Changes in factors influencing mallard (Anas platyrhynchos) recruitment in the Mississippi Flyway from 1980-2011
Wetekamm, Kale Frederick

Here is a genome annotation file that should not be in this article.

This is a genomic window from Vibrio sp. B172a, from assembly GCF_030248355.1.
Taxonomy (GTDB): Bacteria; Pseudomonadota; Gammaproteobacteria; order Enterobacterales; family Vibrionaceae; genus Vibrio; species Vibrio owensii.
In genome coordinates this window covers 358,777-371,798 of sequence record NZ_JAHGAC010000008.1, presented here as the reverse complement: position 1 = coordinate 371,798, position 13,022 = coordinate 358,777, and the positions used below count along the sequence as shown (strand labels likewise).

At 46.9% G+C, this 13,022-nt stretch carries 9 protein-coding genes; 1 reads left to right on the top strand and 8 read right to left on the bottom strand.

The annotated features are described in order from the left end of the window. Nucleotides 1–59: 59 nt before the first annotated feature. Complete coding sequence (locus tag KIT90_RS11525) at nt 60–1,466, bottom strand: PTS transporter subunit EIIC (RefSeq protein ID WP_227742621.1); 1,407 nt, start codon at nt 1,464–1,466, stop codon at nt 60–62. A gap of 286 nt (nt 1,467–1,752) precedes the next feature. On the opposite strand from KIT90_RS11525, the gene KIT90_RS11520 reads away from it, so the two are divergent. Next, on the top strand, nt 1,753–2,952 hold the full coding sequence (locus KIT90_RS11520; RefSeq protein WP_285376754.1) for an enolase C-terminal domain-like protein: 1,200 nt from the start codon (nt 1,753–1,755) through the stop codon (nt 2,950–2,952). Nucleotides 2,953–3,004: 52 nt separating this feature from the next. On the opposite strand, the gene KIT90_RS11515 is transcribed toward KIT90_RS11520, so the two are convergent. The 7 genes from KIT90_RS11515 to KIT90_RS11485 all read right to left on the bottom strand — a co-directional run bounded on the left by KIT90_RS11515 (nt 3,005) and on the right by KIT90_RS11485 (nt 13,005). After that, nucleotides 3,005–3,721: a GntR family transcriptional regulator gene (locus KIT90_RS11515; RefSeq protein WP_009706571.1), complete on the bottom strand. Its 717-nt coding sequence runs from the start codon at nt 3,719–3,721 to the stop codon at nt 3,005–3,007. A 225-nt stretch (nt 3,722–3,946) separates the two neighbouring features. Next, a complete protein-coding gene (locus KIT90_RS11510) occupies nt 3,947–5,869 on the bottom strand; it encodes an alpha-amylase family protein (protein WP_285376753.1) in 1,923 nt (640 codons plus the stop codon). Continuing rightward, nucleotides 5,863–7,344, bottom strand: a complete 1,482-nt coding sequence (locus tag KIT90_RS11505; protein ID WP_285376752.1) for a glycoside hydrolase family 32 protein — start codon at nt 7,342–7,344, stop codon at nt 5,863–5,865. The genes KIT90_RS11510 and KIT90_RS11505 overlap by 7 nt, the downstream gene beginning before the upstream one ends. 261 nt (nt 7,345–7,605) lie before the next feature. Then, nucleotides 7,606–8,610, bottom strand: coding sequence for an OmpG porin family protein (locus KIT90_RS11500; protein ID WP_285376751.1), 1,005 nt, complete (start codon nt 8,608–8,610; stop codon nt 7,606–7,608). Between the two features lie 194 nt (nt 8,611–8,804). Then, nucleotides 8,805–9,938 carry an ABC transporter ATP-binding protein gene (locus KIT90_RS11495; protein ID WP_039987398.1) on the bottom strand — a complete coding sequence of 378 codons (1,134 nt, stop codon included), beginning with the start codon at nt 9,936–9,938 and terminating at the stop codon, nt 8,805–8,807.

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Mallards (Anas platyrhynchos) are the most widely-studied and harvested waterfowl species in North America. Heitmeyer and Fredrickson (1981) were among the first to demonstrate a connection between wintering habitat and mallard recruitment the following year. We used an information theoretic approach to evaluate the influence of winter wetland conditions, Wetland Reserve Program (WRP) easements and rice agriculture in the Mississippi Alluvial Valley, as well as breeding population size and wetland conditions on mallard recruitment rates (immature:adult females). We were unable to confirm that wintering habitat is more important to recruitment than breeding habitat. However, habitat provided through the WRP had the greatest influence on recruitment of the winter variables considered. Of the models considered, WRP easements, breeding habitat and population size, most influenced recruitment rates (wi = 0.82). Our results highlight the potential importance of quality managed moist-soil wetlands in both breeding and wintering habitats to favorable mallard recruitment rates.